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Why Padmasana is not for everyone (and why that is a good thing)

Padmasana Lotus Pose Online Yoga

Padmasana, or Lotus pose.

This is a glorified seated yoga posture, usually shown as the ultimate posture for meditation. The posture is a cross-legged seated asana, with the feet pulled up and tucked into the hip creases.

Padmasana is often depicted in yogic imagery as the epitome of advanced practice, and the gateway to enlightenment.

As a teacher who is very passionate about skeletal variation, self-empowered practice, and student autonomy I would like to unpack several of my thoughts about Padmasana, and hopefully help you to feel comfortable in whatever seated posture works well for your body.

Why Padmasana is not for everyone (and why that is a good thing)

1. "One day you will get there"

No other phrase from a yoga teacher in a class setting bothers me as much as this one does. It implies that the yoga posture you are "struggling" with (and maybe have struggled with for years, I also would argue with the concept of "struggle" but maybe that is for another day), will be achieved on the proviso that you put in enough effort, and if you don't, then that is the reason you cannot do this posture. Let me make a bold statement here, if you have been sincerely working on a particular yoga posture for more than two years and are still having "difficulty" getting it to "look right" there is a good chance that this is it. Where you are with the posture is your version of the posture, and your body is not able to "go deeper" or get whatever extra it is that you are trying to make happen in your anatomy, and that is ok by the way! It is actually perfect by the way, and so are you, just as you are.

But why won't it happen for me you ask?

Well, I suspect that your incredible bone structure is at the root of that "why."

Each person has their own set ranges of motion in their joints, because of the shape of their bones. This is called skeletal variation (more on this later on). And when you get to the end range of motion, whether it is in your hip socket, your shoulder joint, your ankle joints, and your bone shape does not allow for you to go further, there is nowhere to go. What you might feel in that situation is a "pinching" or a "stuckness" or you may simply think of that area in your body as being "tight." This situation is known as compression.

Coming back to my favourite teaching phrase. What is often happening in a yoga classroom, is the teacher is cueing the room of students, according to what they themselves experience in their own body. That is understandable, as none of us truly have a felt-sense as to what another person feels, sensation wise, in their body, during their yoga practice. If they can do it, you should also be able to do it. If as a teacher, all you know is what you feel, a common faux pas is to cue the room with the expectation that your physical experience is possible for everybody, as in "one day you will get there." But if students in the room do not have the bone shape in their hip sockets that allow for a large degree of external rotation in the first place, Padmasana is simply not going to happen for them. And no amount of trying to contract your glutes, or pull the calf muscle out of the way, or pull the knee back behind you first, or squeeze your mule bandha is going to change the fact that the bones of the hip socket do not allow for this posture.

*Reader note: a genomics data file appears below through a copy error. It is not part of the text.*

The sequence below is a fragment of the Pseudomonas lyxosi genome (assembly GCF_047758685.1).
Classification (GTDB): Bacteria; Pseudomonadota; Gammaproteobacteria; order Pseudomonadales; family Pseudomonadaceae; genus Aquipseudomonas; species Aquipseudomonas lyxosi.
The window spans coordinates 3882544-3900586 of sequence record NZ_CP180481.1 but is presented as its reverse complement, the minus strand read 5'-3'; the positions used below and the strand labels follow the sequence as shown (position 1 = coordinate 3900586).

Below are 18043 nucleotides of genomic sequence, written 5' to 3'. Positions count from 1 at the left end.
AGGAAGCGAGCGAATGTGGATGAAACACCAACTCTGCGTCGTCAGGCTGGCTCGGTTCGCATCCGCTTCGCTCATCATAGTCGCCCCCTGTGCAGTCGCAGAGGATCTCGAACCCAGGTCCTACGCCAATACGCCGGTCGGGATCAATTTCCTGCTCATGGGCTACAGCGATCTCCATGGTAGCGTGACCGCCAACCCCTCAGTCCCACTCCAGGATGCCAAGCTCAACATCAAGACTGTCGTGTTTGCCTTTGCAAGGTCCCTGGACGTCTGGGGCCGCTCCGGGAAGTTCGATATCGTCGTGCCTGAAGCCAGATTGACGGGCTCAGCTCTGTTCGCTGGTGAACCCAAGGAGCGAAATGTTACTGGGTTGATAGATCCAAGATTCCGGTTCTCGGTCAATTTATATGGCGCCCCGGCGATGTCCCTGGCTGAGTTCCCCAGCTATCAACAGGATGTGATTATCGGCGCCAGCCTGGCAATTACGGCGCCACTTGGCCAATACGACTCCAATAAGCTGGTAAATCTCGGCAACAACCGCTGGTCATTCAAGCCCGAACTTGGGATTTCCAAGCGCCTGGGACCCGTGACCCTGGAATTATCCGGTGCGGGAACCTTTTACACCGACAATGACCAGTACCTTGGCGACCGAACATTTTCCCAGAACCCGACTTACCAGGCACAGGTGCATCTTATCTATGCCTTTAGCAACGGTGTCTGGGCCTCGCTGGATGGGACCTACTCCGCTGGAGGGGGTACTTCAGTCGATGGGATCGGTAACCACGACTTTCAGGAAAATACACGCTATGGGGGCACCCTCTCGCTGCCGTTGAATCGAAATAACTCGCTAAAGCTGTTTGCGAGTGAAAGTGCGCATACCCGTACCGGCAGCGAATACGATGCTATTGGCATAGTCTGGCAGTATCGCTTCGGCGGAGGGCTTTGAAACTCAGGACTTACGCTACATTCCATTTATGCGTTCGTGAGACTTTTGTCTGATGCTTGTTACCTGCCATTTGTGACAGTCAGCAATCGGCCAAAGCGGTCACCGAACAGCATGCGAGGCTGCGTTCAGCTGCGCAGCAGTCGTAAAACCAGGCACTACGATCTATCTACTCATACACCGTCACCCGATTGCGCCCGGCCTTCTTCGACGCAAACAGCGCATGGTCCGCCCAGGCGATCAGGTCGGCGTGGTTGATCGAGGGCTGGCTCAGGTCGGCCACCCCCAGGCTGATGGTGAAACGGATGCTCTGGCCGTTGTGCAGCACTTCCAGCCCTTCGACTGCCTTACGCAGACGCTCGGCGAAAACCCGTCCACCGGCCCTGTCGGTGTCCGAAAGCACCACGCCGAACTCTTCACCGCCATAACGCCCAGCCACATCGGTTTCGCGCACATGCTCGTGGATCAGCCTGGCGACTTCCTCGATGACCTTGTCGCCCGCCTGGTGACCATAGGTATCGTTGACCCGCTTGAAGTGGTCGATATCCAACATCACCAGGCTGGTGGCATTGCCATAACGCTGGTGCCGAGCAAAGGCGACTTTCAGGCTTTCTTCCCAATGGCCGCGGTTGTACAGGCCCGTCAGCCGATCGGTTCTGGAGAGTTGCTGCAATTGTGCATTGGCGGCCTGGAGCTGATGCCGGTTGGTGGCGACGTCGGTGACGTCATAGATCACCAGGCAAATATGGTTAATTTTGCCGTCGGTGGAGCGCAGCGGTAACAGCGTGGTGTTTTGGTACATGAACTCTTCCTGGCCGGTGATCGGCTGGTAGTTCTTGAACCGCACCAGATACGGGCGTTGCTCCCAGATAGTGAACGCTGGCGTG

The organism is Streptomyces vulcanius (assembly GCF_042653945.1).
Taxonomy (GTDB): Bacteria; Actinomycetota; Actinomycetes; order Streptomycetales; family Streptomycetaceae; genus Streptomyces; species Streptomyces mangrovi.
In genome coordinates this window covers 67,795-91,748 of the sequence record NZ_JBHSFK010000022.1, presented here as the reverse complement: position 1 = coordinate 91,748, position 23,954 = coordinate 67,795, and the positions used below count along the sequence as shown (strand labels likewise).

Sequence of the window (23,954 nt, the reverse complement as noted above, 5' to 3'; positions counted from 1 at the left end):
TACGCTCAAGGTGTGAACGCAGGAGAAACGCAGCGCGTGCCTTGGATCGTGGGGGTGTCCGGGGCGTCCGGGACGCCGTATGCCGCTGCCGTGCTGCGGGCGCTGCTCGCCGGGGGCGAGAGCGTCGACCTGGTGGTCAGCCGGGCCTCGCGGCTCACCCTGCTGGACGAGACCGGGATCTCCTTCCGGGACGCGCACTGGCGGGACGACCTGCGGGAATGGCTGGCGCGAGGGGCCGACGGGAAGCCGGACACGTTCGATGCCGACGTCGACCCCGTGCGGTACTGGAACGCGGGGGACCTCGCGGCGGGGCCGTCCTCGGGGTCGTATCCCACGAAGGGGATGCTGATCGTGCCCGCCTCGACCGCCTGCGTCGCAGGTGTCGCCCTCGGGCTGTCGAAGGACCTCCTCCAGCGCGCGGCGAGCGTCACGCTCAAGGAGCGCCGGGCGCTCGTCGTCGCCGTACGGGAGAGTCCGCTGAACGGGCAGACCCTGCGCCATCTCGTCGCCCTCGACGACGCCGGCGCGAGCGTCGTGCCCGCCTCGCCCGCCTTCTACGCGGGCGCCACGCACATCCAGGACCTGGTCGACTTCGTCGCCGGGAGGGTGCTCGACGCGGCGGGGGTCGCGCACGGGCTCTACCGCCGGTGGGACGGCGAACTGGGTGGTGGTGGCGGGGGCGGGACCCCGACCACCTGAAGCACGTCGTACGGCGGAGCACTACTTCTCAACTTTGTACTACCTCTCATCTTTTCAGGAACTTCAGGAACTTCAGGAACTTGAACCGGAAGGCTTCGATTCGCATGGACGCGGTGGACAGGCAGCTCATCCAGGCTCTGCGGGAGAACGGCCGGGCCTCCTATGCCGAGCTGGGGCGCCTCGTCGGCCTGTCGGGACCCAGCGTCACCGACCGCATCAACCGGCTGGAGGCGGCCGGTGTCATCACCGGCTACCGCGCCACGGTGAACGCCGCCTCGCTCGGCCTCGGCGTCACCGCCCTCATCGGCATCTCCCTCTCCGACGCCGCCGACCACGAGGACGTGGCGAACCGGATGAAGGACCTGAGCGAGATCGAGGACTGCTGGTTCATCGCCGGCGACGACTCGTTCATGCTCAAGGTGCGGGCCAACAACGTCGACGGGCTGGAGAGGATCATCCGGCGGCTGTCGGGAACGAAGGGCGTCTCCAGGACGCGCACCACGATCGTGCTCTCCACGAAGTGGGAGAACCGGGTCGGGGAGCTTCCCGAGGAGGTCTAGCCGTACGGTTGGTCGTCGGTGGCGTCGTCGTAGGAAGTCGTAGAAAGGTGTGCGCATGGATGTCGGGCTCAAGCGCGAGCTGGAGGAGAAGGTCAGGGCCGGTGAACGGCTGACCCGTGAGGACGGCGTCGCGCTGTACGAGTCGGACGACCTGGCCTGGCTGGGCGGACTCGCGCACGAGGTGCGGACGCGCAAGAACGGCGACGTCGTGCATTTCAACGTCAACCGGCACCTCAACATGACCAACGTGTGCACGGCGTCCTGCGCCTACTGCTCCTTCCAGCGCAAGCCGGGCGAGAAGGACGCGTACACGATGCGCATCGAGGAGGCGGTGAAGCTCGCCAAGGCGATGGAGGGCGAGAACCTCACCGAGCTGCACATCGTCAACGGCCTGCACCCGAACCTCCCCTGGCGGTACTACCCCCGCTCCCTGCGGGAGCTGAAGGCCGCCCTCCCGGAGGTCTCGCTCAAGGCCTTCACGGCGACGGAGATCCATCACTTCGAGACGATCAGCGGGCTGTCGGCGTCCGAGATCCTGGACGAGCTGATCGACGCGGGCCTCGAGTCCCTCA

What might be a more accessible way to offer Padmasana, could be to first have the students move into a posture where they can get a felt and visual sense of their ability to externally rotate at the hip, to see whether or not their skeletons agree with this asana. And then the question that really needs to be asked is, "what is the intention of coming into Padmasana in the first place".

Is it for meditation?

Is it to target specific tissues or joints in the body?

Whatever the intention is, let that guide the way alternatives are offered, and this will create a much more inclusive, safe, and autonomous environment for the class, and hopefully lessen the degree of psychological dismay for students who are not able to come into this posture.

2. Preventing knee injuries

Flowing on from point number 1, most teachers and students do not have adequate knowledge of general skeletal variation, or the variation of their own body, and therefore have a tendency to push through pain with the hope that "one day their hips will open." They have also probably been told this over and over. Because we don't have the x-ray vision to look into the bodies of our students, all we have to work with is our muscles, and that tends to be the focus on how to work your body to get deeper into a posture. But the shape of your bones is the ultimate decider in your end range of motion, so you have to pay attention to what you are feeling in a posture. Once your bones are at compression, there is nowhere for them to go, so there is no more "opening" to be achieved, unless that opening is coming from muscular or soft tissue elongation, which would be tension related, rather than compression.

For the student with limited or borderline external rotation in their hips, that can manage to drag their feet up into the hip creases, please take careful note of the following: if the medial side of the knee (inner side) aches, pulses, feels hot, or is in pain during Padmasana, (and the days that follow your practice) please stop and come out of the pose. Padmasana is not for you, and that is a good thing!

The medial collateral ligaments (which attach to your meniscus) are taking too much force (likely because your external rotation at the level of the hip socket is at its max). The soft tissue and cartilage of the knee joint, is trying to give you the slack that your compressed hip joint cannot, and that force needs to go somewhere, and it is in the knee. There is nothing to be gained from sitting in that kind of knee pain. It is not a temporary state on the way to a magical moment with god in Padmasana, it is your body telling you that is it in pain and to please stop what you are doing.

Padmasana is a common culprit of meniscus tears inside the knee, when this injury has occurred from yoga. Please trust me when I say that this is a part of the body you would really love to not tear. Being cartilaginous (and one of the yin tissues of the body), your meniscus does not have a large blood supply, as in, it is fairly avascular. This means that if it tears, or rips off the bone, it can take a long time to heal and often does not heal entirely. Prevention is much better than cure.